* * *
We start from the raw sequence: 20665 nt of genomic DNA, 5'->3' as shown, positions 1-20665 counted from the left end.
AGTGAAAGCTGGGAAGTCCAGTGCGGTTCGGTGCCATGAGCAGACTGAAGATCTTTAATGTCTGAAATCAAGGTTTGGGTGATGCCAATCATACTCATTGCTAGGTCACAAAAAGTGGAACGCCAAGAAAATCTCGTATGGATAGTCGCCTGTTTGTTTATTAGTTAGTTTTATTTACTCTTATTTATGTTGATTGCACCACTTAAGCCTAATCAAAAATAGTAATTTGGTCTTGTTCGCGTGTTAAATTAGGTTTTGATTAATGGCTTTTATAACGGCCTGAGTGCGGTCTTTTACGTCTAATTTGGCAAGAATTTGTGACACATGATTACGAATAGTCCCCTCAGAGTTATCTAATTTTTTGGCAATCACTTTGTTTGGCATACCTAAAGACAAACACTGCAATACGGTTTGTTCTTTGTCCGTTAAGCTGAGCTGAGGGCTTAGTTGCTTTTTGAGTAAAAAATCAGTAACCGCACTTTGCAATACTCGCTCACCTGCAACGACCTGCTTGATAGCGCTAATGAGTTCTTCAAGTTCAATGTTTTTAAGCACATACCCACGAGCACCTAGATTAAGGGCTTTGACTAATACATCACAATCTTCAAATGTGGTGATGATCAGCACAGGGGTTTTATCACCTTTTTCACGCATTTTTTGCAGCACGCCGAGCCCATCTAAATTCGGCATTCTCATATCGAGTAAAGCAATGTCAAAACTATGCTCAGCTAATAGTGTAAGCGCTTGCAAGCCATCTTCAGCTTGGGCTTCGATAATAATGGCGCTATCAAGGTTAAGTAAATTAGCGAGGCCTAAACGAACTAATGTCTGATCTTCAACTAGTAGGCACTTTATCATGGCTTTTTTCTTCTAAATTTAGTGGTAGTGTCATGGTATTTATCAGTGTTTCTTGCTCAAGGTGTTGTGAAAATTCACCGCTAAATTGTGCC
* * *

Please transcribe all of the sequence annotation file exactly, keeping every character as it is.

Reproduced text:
We start from the raw sequence: 20665 nt of genomic DNA, 5'->3' as shown, positions 1-20665 counted from the left end.
AGTGAAAGCTGGGAAGTCCAGTGCGGTTCGGTGCCATGAGCAGACTGAAGATCTTTAATGTCTGAAATCAAGGTTTGGGTGATGCCAATCATACTCATTGCTAGGTCACAAAAAGTGGAACGCCAAGAAAATCTCGTATGGATAGTCGCCTGTTTGTTTATTAGTTAGTTTTATTTACTCTTATTTATGTTGATTGCACCACTTAAGCCTAATCAAAAATAGTAATTTGGTCTTGTTCGCGTGTTAAATTAGGTTTTGATTAATGGCTTTTATAACGGCCTGAGTGCGGTCTTTTACGTCTAATTTGGCAAGAATTTGTGACACATGATTACGAATAGTCCCCTCAGAGTTATCTAATTTTTTGGCAATCACTTTGTTTGGCATACCTAAAGACAAACACTGCAATACGGTTTGTTCTTTGTCCGTTAAGCTGAGCTGAGGGCTTAGTTGCTTTTTGAGTAAAAAATCAGTAACCGCACTTTGCAATACTCGCTCACCTGCAACGACCTGCTTGATAGCGCTAATGAGTTCTTCAAGTTCAATGTTTTTAAGCACATACCCACGAGCACCTAGATTAAGGGCTTTGACTAATACATCACAATCTTCAAATGTGGTGATGATCAGCACAGGGGTTTTATCACCTTTTTCACGCATTTTTTGCAGCACGCCGAGCCCATCTAAATTCGGCATTCTCATATCGAGTAAAGCAATGTCAAAACTATGCTCAGCTAATAGTGTAAGCGCTTGCAAGCCATCTTCAGCTTGGGCTTCGATAATAATGGCGCTATCAAGGTTAAGTAAATTAGCGAGGCCTAAACGAACTAATGTCTGATCTTCAACTAGTAGGCACTTTATCATGGCTTTTTTCTTCTAAATTTAGTGGTAGTGTCATGGTATTTATCAGTGTTTCTTGCTCAAGGTGTTGTGAAAATTCACCGCTAAATTGTGCC